St. Peter – Erected in 1650, this is one of only three houses of Jacobean architecture still standing in the Western Hemisphere. It was the home of a prominent farmer and has no religious connection with St. Nicholas or any religious order. St. Nicholas Abbey has Dutch gables and finals of coral stone, syrup plant and a herb garden reflecting an ancient medieval design.


Villa Nova

St. John – The first and only exclusive, intimate luxury country hotel in Barbados, Villa Nova was originally built in 1834 as home to Sir Anthony Eden, former British Prime Minister, and is considered to be one of Barbados’ best examples of a 19th-century plantation house. Embedded in 14 acres of lush tropical park, Villa Nova offers 17 junior suites, 11 one-bedroom suites, two excellent restaurants and other fine amenities. Villa Nova brings the colonial style of a bygone era back to life.


Sunbury Plantation House and Museum

St. Phillip – This 300-year old home has been painstakingly restored and refurbished after a fire in 1995. Featuring exquisite furnishings, objects d’art and rare Caribbean collectibles donated by numerous patrons, the house has been returned to its original grandeur. The two-and-a-half-foot-thick walls of the house date back to the 1660s. Flint and other hard stones not indigenous to Barbados were brought over from England and used to construct the plantation walls.

Barbados is the most easterly of the Caribbean islands and boasts tropical weather year-round. Visitors to barbados come for its natural and historic attractions, beaches, watersports, golf courses, fine dining and nightlife. For further information on touring historical great houses contact the Barbados National Trust at 246-426-2421


Banks Brewery Tour

The tour starts at the Rachel Pringle Bar on Brighton for a short video and then on to the old brew house. The huge copper kettles are examined close up, peering deep inside the vessels which for 32 years were integral to the manufacturing process. Banks is a pilsner type lager, with its own unique character specially brewed to satisfy. The blend of Australian and british malts creates its fine taste. The Barbados water, naturally filtered through limestone rock is the second most important ingredient.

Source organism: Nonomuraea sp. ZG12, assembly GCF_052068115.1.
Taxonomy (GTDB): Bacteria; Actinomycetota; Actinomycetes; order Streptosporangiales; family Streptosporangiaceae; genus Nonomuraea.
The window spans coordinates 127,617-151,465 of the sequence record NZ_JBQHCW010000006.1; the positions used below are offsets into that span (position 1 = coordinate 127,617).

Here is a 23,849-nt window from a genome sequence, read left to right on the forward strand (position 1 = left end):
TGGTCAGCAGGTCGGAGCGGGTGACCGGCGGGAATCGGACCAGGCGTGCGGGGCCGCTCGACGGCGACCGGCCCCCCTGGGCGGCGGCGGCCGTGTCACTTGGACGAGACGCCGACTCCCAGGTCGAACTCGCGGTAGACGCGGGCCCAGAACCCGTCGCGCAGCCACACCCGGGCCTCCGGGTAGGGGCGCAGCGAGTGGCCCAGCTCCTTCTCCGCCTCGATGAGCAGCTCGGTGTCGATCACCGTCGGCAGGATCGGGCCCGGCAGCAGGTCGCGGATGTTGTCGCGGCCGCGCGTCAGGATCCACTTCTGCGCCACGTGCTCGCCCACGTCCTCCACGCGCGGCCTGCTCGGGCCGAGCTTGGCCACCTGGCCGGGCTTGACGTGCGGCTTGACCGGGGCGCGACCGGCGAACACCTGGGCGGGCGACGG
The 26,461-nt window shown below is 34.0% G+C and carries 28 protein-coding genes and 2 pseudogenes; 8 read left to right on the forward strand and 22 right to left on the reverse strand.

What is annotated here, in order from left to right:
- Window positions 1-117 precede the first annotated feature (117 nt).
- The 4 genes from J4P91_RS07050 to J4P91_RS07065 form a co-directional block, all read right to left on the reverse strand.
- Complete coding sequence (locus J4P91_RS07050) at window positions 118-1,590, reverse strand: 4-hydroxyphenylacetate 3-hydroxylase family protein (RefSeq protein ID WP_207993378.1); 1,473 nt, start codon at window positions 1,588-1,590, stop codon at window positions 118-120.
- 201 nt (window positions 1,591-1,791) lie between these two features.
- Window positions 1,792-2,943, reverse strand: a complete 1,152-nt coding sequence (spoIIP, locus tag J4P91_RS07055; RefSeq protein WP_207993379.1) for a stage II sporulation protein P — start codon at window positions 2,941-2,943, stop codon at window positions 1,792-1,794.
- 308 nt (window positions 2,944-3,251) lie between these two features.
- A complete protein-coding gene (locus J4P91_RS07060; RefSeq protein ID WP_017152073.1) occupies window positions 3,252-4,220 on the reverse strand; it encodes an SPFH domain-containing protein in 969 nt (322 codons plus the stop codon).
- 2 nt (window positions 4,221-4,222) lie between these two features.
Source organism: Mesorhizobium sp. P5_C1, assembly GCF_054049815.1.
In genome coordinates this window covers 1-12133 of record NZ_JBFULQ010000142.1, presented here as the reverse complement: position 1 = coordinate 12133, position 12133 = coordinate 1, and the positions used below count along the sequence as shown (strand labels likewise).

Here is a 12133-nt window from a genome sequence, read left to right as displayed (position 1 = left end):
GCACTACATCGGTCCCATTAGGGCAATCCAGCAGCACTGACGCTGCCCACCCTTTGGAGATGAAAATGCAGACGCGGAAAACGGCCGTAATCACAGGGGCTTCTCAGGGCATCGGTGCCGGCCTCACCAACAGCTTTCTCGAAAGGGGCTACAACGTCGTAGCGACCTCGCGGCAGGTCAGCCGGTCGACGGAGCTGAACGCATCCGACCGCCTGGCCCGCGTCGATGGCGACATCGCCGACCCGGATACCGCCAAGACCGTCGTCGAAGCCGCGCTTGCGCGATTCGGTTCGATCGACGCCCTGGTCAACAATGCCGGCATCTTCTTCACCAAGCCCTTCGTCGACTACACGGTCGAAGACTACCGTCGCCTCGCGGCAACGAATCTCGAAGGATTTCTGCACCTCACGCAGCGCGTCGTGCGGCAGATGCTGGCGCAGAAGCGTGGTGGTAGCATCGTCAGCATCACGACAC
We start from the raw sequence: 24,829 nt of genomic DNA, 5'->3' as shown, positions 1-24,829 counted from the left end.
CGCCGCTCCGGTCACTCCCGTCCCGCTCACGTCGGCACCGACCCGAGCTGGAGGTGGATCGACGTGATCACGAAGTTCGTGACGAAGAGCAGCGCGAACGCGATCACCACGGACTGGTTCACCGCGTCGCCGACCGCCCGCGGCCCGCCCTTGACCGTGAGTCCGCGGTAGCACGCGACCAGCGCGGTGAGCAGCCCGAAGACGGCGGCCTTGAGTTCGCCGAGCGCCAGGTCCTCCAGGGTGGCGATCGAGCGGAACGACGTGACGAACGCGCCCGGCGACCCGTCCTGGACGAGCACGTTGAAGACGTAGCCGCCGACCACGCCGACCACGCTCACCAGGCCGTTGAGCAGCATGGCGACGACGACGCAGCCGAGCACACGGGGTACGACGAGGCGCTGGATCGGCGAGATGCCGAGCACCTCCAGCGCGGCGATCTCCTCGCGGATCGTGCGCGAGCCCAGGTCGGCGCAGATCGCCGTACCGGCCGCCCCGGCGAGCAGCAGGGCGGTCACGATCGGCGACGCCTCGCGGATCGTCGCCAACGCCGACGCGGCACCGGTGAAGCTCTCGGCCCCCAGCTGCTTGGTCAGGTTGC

Brewery Tours

Now the vessels are stainless steel. Each vessel holds 14,000 litres of brew. The production begins each morning at 5 a.m. Brewing starts with the mashing of malt with water at a controlled temperature in the Mash Turn. The temperature of the mash is then raised to 69 degrees Celsius at which point the naturally occurring enzymes in the malt converts the barley starches to fermentable sugars. Upon completion of this process it is necessary to remove the insoluble particles or “spent grain” from the mixture. This is done in the Lauter Turn which acts as a large sieve. The spent grain that is left behind is sold to farmers as animal feed.


Computerized Beer Brewing

The filtrate from the Lauter Turn is known as wort. The wort is transferred to the kettle where it is boiled and sugar and hops are added. At the end of the boil, the hopped wort is rapidly cooled at 12 degrees Celsius at which point the yeast is added at the fermenters. The production of beer through fermentation lasts approximately ten days. The yeast is then removed and the beer is stored or “lagered” for conditioning. Lagering lasts for approximately eleven days at which time the lager is filtered cold into the bright beer tanks ready for bottling. The bottled beer is pasteurized for forty minutes during which time the bottles are heated to sixty degrees Celsius, stabilizing the content for storage at room temperature.

The Brewery has a state-of-the-art laboratory. The level of quality control is critical to maintaining the high standard of Banks Beer and all Banks products.


From Beach to Brewery

One can’t spend every day – all day at the beach, sunning and surfing. The Brewery Tour is one of the favorite must see excursions. Studying the development of the island’s industry and sampling of the product makes for a very enjoyable experience.